Deleted member 42445
- Apr 23, 2022
- 6d 15h 25m
Romans existed in a society where patriarchal dominance over women wasn't just tradition, but established law. A woman having power was going to be a viewed as a sure sign of the breakdown of society to most of that era. For example, Cato the Elder has some truly delightful things to say on the idea of women being involved in politics, even if it was just asking to be allowed to wear jewelry . . . he basically says it's a short step from that to the women killing them all in their sleep.
Women in the early to mid-Republic were usually known by their family name (nomen). A woman from the gens Aemilia would be called Aemilia; from the gens Cornelia, Cornelia; from the gens Sempronia, Sempronia; and so on. If there were many daughters, a cognomen such as Tertia (Third) could indicate birth order, for example, Aemilia Tertia.
Unlike the romantic weddings of today, marriage in ancient Rome was an arrangement between two families. Like much of Roman society, it was highly structured but also logical and, in some ways, even modern. Marriage in Roman times was often not at all romantic. Rather, it was an agreement between families.
Rome did not regard women as equal to men before the law. They received only a basic education, if any at all, and were subject to the authority of a man. Traditionally, this was their father before marriage.
Freeborn women in ancient Rome were citizens (cives), but could not vote or hold political office.
In many cases Roman women were closely identified with their perceived role in society - the duty of looking after the home and to nurture a family (pietas familiae), in particular, to bear legitimate children, a consequence of which was an early marriage, (sometimes even before puberty but typically around 20 years old), in order to ensure the woman had no sexual history which might embarrass the future husband. The Roman family was male-dominated, typically headed by the most senior male figure (paterfamilias). Women were subordinate and this is reflected in Roman naming practice. Male citizens had three names: praenomen, nomen, and cognomen, whilst all women in the same family were referred to using the feminine version of the family name.
Roman women could be separated (not always absolutely clearly) between those who were considered respectable and those who were not. Many Roman males had the somewhat hypocritical stance that their female relations should be honourable and chaste guardians of morality while at the same time they were more than willing to avail themselves of the services of lovers and prostitutes.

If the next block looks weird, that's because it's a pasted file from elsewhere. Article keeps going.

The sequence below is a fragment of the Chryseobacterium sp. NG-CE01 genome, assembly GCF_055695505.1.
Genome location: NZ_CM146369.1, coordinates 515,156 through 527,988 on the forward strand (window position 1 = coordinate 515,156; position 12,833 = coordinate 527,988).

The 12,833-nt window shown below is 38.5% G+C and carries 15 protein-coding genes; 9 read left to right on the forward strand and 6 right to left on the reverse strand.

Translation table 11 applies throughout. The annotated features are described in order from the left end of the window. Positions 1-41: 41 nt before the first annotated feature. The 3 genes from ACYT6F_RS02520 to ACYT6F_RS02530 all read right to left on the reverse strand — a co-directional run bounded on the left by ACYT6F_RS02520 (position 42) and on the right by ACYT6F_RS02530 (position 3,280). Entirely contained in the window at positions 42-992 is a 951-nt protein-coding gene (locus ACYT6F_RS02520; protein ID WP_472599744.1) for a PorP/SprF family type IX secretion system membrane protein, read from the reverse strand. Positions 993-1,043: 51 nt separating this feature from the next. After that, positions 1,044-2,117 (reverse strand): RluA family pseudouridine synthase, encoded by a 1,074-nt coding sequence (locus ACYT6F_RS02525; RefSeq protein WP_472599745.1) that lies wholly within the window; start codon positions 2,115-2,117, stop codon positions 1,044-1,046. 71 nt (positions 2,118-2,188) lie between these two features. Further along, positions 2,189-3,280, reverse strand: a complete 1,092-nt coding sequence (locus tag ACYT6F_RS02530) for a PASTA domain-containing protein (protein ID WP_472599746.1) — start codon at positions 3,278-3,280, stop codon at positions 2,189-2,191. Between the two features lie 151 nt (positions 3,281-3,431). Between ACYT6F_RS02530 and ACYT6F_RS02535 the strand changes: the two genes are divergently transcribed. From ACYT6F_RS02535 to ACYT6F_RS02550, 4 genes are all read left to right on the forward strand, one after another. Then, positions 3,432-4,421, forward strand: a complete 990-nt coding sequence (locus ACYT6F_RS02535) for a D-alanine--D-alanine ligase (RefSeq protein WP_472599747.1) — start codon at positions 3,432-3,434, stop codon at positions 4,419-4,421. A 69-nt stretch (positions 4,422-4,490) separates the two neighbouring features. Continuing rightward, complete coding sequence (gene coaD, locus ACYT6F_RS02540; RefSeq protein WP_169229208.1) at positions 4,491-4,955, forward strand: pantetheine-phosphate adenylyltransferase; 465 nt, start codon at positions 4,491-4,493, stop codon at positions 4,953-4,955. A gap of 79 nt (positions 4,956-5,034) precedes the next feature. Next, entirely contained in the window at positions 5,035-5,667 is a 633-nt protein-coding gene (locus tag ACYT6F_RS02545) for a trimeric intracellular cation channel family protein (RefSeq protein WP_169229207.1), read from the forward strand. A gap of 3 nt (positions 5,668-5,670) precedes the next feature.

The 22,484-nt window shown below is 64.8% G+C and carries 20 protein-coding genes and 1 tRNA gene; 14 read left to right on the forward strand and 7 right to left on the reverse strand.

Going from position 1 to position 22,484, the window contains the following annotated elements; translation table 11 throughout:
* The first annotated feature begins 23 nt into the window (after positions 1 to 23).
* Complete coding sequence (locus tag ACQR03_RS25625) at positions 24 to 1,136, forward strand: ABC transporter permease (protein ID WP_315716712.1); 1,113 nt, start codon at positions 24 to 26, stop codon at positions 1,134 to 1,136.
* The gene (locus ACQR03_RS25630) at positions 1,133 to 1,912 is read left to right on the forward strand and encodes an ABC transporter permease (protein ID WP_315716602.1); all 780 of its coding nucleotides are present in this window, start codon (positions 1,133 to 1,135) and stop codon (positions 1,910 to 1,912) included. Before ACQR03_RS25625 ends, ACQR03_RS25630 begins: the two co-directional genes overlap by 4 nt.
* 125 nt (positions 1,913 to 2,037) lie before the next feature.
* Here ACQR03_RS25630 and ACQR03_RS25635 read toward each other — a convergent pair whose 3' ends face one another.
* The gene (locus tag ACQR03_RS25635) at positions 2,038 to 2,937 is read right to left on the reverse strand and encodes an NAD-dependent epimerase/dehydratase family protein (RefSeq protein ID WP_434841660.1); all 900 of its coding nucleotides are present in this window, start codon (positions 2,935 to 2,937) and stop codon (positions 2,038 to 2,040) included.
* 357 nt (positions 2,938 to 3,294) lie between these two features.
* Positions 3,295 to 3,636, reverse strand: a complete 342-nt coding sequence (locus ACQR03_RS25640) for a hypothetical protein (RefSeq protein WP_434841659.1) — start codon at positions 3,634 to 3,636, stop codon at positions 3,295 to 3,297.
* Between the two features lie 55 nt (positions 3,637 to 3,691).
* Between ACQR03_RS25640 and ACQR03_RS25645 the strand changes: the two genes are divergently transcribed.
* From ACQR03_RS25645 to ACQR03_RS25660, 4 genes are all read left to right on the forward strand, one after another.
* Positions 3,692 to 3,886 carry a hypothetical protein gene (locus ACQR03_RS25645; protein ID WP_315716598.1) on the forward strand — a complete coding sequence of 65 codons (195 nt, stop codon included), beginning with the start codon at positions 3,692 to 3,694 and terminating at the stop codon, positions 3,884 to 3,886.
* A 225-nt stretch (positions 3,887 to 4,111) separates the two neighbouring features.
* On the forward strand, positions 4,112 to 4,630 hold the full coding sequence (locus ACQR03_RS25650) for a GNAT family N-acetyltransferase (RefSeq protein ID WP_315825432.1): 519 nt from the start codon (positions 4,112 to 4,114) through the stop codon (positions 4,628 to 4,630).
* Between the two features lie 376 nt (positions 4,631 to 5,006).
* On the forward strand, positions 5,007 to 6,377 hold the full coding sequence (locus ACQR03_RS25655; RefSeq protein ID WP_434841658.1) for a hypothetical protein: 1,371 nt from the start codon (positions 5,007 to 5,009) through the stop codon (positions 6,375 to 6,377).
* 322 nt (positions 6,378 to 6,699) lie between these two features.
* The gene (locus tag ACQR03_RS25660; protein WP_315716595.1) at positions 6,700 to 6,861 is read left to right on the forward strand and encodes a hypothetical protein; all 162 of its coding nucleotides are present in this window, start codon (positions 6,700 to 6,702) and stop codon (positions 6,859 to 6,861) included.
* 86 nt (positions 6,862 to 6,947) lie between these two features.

To remind everyone of who was who clothes became a useful tool. Respectable women wore a long dress or stola, a mantle (palla) and had ties in their hair (vittae) whilst prostitutes wore a toga. If a respectable woman was found guilty of adultery, one of the punishments was to wear the toga. It is interesting that women were considered to belong either in one group or the other (there was no third category) but at the same time it was felt necessary to identify them with visual signs lest an embarrassing confusion occurred. The distinction between these two groups was not just a moral one for prostitutes and other lower class women had even fewer rights than women of a higher social status. Prostitutes and waitresses, for example, could not prosecute for rape and the rape of slaves was considered merely as property damage sustained by the owner.
Roman law and social norms were, then, heavily weighted in favour of males but the full practical application of these laws and attitudes in specific cases is often difficult to determine, especially as almost all source material is from a male perspective, and an elite one at that. That women were regarded as inferior in legal terms seems clear but there are also countless texts, inscriptions, and even idealised portrait sculpture which point to the Roman male's appreciation, admiration and even awe of women and their role in everyday life. Roman males did not think women their equal but neither did they hate them. Perhaps the ambivalent attitude of Roman men to their women is best summarised by the words of Metellus Numidicus who was quoted in a speech by Augustus when the emperor addressed the assembly, 'nature has made it so that we can not live with them particularly comfortably, but we can't live without them at all'.